Makronissos after … Makronissos
The military camps continued to cover most of the island’s surface until roughly 1957, while Athens Military Prison (SFA), which occupied a 20-hectare tract of publicly owned land, remained there until October 1960, when it was relocated to Boyati (now Anoixi), northeast of Athens. A guard detail of some 10 to 15 men was withdrawn in February 1961. The island’s abandonment was followed by the demolition of the camps. The state awarded a tender for the dismantling of the structures and the removal of useable building materials such as marble and timber from the island. Only a few shepherds remained on the island, where, to this very day, they use the ruined buildings as shelter for themselves and the small herd of sheep, goats and cattle that freely graze on the land.
The following years were marked by silence about the island and events that took place there. Makronissos’ “rehabilitation” character was never mentioned in the propaganda of the 1967–74 junta, despite frequent references to Grammos, the scene of the final stages of fighting in the Greek Civil War in 1949, and to the civil war itself – a fact that is not only curious but also deserves interpretation. In the period preceding the April 1967 coup, Nikos Margaris, a prisoner on Makronissos from 1947 to 1950, was the only person writing or researching the island. In the mid-1960s, he began collecting testimonies and photographic material from fellow detainees to compile in a history of Makronissos. He made his first visit to the island in 1965 – a rare occurrence, if not the only visit before the junta – to take pictures to document the condition of the buildings and other facilities. (After the collapse of the junta in 1974, he continued to return to the island, making frequent visits until 1998.) Margaris’ two-volume History of Makronissos was finally published in 1966 – a bold act at a time of great political turbulence when the state viewed communism and communists as its Number One enemy.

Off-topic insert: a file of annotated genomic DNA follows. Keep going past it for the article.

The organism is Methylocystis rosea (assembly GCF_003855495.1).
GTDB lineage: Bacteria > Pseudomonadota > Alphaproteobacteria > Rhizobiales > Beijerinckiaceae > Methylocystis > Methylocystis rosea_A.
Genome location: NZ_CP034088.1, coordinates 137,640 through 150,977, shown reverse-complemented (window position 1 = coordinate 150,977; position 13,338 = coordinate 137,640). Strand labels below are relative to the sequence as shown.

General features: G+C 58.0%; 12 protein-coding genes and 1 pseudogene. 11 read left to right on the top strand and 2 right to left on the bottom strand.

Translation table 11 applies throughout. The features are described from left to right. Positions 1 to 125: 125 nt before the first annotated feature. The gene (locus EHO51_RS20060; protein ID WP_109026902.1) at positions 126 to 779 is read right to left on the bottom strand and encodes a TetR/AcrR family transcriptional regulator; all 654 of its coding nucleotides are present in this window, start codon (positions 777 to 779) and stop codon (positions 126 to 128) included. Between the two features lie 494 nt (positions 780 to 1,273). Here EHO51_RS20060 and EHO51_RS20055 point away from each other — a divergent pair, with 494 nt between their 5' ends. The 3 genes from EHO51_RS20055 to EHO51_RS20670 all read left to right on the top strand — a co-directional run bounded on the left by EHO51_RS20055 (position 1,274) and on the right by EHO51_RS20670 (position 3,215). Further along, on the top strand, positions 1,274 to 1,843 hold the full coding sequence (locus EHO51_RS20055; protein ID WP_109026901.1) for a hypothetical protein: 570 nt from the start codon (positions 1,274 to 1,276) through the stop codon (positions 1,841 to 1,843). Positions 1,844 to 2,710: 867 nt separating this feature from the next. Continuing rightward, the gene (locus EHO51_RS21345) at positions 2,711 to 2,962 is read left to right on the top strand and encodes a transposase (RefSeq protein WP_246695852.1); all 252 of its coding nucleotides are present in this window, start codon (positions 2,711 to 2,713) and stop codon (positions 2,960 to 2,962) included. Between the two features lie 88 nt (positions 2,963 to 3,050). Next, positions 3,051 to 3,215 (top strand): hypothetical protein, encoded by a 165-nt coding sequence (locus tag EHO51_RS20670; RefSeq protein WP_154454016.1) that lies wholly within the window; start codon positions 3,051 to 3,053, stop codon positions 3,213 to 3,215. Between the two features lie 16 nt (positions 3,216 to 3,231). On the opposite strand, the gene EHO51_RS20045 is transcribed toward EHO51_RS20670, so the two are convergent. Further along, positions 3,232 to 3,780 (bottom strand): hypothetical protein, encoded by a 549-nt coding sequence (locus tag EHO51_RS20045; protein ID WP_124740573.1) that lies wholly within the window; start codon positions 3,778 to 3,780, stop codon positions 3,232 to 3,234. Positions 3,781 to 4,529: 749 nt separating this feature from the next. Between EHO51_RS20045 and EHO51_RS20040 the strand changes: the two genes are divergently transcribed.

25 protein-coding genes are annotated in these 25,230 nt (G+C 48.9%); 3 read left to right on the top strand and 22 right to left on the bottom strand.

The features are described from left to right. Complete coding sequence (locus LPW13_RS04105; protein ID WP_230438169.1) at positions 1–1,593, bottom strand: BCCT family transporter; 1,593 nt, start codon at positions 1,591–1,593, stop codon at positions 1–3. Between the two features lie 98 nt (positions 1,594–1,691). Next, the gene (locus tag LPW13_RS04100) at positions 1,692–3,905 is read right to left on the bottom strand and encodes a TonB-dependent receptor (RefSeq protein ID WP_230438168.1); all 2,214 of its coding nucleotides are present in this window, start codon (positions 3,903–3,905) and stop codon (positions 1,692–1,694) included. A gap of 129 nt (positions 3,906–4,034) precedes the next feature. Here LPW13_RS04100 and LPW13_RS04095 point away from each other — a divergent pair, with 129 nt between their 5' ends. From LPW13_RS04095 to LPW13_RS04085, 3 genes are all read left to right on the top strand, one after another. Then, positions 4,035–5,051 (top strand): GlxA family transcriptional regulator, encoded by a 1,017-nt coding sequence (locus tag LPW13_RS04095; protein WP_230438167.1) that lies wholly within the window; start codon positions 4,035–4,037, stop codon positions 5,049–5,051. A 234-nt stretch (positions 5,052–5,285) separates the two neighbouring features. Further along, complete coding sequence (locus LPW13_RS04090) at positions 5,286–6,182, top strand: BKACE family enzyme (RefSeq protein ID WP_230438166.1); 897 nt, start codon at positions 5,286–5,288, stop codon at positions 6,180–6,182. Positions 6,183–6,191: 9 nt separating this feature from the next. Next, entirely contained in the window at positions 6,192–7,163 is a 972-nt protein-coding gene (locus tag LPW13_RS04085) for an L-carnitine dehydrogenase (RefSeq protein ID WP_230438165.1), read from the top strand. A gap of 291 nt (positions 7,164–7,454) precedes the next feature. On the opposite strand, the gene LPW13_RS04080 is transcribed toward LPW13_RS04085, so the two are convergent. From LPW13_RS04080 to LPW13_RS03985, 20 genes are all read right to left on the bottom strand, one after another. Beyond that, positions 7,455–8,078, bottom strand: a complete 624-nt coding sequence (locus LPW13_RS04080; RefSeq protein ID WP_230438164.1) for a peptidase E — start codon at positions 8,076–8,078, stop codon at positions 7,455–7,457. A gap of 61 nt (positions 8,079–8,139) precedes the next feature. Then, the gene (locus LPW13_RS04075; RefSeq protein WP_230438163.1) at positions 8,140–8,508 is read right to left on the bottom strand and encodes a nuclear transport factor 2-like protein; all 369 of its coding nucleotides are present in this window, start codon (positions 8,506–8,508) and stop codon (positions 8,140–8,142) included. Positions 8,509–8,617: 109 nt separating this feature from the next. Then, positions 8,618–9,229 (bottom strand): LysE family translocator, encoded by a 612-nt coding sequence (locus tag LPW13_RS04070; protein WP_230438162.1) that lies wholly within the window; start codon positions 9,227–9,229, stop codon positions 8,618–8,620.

In the early years of the metapolitefsi period – that is, the return to democracy after the junta – the silence on Makronissos continued, even on the left. The sole exception is director Pandelis Voulgaris’ Happy Day (1976), the first film to attempt to describe the harshness of daily reality on Makronissos. Indeed, the film was based on Margaris’ very important photographic archive.
Essentially, Makronissos did not come into focus until after 1981, when public mention became more frequent, a reflection, perhaps, that people could freely express themselves for the first time regarding the civil war. More testimonials and memoirs of Makronissos detainees were published and there were numerous concerts and memorial events for Makronissos victims. Indeed, many of these were held in the island’s theatres and were headlined by prominent artists like Mikis Theodorakis who had been imprisoned on Makronissos.
In 1989, the culture ministry declared the “entire island of Makronissos as an historical site and all the military camp’s buildings as historically protected monuments”. In 1990, a ministerial decision signed jointly by the ministers of culture and education established a working group to outline the necessary interventions to preserve and highlight the historical site of Makronissos and its buildings. The working group, which was comprised of representatives of relevant associations, conducted several site inspections and gathered the necessary data and input from various agencies, which it then studied and compiled into several very useful recommendations.
Margaris’ photographic archive is part of the Contemporary Social History Archives (ASKI) collection. Aside from the wealth of photographic material from Makronissos covering the period from 1947 to 1955, it includes an adaptational archive of photographs from his visits from 1965 to 1998 – a sort of “chronicle” of Makronissos’ physical decline over time.
Praktika Epistēmonikēs Synantēsēs, Istoriko Topio kai Istorikē Mnēmē. To paradeigma tēs Makronēsou, Athēna, Philistōr, 2000